Spain: Poor Jailed While Elites’ Crimes Go Unpunished

Xavier Caño Tamayo

Spain has the most overcrowded prisons in Europe. This was documented in a report from the 30th Conference of European Justice Ministers, held in Istanbul. In Spain, there are 162 prisoners for every 100,000 inhabitants, while in Germany there are 95, in France 85 and In Portugal 121. Too many are incarcerated in Spain, more than in any other period in recent history, except for the first years of the Franco dictatorship.

Violent crime, along with the economic crisis, worsened in 2011. A few more murders, kidnappings and robberies than in 2010, according to the annual report from the country’s Attorney General’s Office, although fewer than in 2009. What is filling the jails is the increase in crimes committed by the poor, those on the bottom, especially those related in one way or another to drug trafficking.

A snapshot of this kind of crime can be seen in any provincial Spanish jail. Prisons full of the poor, the desperate, the habitually underemployed, where prisoners have served 30, 40, 50 sentences for theft, burglary, assault, gunfights, smuggling or sales of heroin, cocaine, hash and other drugs. In prison slang, they are the gremlins. Hopelessly poor, crime hasn’t helped them escape poverty; they are tied to the prison system, constantly in and out.

Sister Genoveva, an 88-year-old Catholic nun who has visited Barcelona’s jails to listen to convicts and help them for almost 70 years, has no doubt, “It’s always the poorest people who are in prison.” She knows what she’s talking about.

These are people who pay dearly for their crimes. Someone caught smuggling a kilo of cocaine gets eight or nine years in prison. But two important Spanish financiers, for example, convicted by the Supreme Court of fraud in the sale of an apartment building in Madrid, didn’t go to jail as a result of a questionable interpretation of a statute of limitations ruling by the Constitutional Court, which freed them. Although the deputy attorney general of Barcelona, José María Mena, wrote, “They are indeed swindlers and falsifiers.” Mena continued, “It’s also worth remembering the 200 million pesetas (120,000 euros) obtained by Alierta (president of the multinational Telefónica) for inside trading information, which is a crime, but for which he remains unscathed as a result of the ruling.”

It is not uncommon for the rich to escape punishment for their economic crimes with the questionable use of the statute of limitations, a law which says that after a certain amount of time, some crimes can no longer be prosecuted. Regardless of this issue, there are many crimes which harm people and are detrimental to the population, which go unpunished. The perpetuators never step foot inside a prison. What do they think this accursed economic crisis is except a series of crimes committed by different financial types, the consequences of which are paid for by citizens? Camouflaged and hidden crimes, committed with brilliant financial engineering and imaginative accounting. Thus to camouflage the de facto impunity of economic and financial criminals, great promises are made to eliminate crime from the streets, a strategy used by many countries, which only means prosecuting small-time, poor delinquents.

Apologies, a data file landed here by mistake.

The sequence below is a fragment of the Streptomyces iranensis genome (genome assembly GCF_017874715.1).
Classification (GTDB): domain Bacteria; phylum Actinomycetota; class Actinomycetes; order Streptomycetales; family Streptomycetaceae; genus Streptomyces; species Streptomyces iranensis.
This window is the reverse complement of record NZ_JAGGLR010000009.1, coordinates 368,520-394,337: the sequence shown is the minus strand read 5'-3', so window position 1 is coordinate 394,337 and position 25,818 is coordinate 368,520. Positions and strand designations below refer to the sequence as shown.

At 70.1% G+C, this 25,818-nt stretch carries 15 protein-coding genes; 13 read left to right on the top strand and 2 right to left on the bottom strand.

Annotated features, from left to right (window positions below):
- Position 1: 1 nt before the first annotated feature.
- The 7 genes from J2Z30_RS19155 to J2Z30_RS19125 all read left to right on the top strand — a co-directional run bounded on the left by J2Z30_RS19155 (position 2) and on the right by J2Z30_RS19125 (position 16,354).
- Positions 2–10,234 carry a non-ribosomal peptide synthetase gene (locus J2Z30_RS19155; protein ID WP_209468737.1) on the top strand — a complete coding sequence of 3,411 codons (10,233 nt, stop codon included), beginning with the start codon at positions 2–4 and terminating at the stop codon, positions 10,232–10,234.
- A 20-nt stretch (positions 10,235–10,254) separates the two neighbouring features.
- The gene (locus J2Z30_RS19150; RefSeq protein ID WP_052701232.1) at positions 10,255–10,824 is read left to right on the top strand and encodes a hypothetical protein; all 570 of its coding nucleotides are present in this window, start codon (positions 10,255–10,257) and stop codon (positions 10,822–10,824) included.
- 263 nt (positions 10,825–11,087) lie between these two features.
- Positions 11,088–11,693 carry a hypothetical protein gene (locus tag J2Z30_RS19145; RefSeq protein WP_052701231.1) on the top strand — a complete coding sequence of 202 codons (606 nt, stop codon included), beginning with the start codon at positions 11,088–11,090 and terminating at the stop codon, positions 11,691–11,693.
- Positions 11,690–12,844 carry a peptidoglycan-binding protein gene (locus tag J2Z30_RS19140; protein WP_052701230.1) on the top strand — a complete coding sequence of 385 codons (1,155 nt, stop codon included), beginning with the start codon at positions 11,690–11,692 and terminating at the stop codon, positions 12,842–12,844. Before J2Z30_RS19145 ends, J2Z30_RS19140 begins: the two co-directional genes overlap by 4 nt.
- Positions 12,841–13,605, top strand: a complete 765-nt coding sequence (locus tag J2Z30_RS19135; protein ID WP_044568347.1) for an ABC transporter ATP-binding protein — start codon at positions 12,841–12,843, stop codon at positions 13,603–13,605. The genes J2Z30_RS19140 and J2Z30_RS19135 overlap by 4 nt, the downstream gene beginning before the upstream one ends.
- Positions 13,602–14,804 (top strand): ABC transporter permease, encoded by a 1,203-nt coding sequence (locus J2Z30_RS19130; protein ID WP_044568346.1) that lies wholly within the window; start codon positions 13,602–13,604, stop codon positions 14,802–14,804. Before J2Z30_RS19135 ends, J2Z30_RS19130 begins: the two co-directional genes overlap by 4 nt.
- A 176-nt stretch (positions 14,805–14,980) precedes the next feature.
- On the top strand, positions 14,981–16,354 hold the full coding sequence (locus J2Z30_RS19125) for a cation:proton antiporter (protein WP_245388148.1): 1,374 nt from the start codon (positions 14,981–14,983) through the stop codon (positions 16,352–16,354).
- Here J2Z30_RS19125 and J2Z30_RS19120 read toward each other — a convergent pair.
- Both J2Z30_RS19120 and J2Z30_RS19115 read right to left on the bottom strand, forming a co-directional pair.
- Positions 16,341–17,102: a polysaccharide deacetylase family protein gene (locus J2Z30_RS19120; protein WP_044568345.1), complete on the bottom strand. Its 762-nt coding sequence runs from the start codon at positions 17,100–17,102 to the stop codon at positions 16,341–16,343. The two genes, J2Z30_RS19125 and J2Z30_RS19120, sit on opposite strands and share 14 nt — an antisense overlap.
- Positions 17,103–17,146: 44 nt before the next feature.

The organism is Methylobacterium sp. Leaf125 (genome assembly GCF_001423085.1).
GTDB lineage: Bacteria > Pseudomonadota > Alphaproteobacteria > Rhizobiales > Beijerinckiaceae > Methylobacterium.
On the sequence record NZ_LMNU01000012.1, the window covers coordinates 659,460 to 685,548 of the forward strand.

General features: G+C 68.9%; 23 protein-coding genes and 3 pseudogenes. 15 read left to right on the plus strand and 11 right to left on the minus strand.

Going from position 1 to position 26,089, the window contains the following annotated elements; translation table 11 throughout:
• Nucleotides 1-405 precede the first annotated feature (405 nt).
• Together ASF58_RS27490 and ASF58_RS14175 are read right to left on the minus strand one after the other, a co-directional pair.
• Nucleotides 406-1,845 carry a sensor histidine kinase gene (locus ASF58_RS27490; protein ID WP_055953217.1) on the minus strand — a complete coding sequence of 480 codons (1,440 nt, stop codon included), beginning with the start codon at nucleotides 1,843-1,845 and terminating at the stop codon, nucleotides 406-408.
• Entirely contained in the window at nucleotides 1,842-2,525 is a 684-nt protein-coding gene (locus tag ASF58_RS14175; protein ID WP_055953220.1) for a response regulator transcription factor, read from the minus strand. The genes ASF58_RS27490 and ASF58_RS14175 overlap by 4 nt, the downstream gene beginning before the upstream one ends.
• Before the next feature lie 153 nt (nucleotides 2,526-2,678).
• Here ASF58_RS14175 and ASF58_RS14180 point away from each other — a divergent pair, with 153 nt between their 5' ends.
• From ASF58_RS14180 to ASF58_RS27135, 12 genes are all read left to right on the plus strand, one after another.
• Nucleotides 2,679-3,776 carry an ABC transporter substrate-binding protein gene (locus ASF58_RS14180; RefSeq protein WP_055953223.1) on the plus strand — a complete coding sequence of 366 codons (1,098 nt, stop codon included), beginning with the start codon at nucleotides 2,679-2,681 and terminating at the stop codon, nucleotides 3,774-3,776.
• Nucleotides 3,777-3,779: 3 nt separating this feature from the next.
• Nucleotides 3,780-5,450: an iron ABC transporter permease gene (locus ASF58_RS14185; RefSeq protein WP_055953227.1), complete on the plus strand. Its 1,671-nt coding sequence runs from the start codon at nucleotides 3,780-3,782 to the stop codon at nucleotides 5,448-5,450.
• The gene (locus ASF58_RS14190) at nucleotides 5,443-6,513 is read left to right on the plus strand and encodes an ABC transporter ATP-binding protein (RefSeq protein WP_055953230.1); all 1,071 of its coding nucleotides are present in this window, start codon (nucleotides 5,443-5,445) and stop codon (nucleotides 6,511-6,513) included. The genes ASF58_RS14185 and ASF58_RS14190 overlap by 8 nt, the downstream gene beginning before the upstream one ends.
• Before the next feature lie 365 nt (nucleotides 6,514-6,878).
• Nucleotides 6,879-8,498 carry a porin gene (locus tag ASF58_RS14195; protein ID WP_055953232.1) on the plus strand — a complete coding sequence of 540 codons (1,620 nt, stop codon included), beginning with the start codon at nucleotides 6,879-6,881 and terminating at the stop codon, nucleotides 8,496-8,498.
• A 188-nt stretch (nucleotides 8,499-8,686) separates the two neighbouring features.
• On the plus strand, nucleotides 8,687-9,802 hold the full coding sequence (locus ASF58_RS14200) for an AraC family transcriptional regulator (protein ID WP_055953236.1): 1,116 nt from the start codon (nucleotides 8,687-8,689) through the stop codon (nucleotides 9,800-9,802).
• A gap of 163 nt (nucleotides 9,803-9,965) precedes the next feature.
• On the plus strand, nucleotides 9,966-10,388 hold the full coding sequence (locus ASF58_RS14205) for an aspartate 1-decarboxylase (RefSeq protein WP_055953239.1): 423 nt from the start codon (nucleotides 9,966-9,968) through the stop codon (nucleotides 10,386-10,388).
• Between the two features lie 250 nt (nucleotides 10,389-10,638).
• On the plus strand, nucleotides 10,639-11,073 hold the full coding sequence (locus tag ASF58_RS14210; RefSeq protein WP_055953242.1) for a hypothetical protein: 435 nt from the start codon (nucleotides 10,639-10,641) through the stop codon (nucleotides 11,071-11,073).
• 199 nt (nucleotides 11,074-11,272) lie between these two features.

The fact is that the penal system is not hard on tax evasion or serious economic crimes committed by the wealthy minority. However, the system has been, and is, aggressive and intolerant when it comes to infractions committed by less favored social classes. As if that weren’t enough, in Spain today, the Partido Popular government and its allies are attempting to criminalize citizens who peacefully protest the economic system which limits and violates their rights. They want to beef up the penal code, and if the proposed changes are approved, Gandhi would go to jail in Spain. That’s the way things are and it’s not the way to reduce the prison population. As Josep M. Vallés, formerly head of the prison system in Catalonia said, “Having so many prisons, and their being full, is a failure.”

In the meantime, those responsible for economic and financial crimes, which are elaborately crafted and legally camouflaged, go about their business, to the detriment of the majority. It makes no difference that millions and millions of people are paying for the consequences.

The system is becoming less legitimate everyday, and democracy is wasting away.


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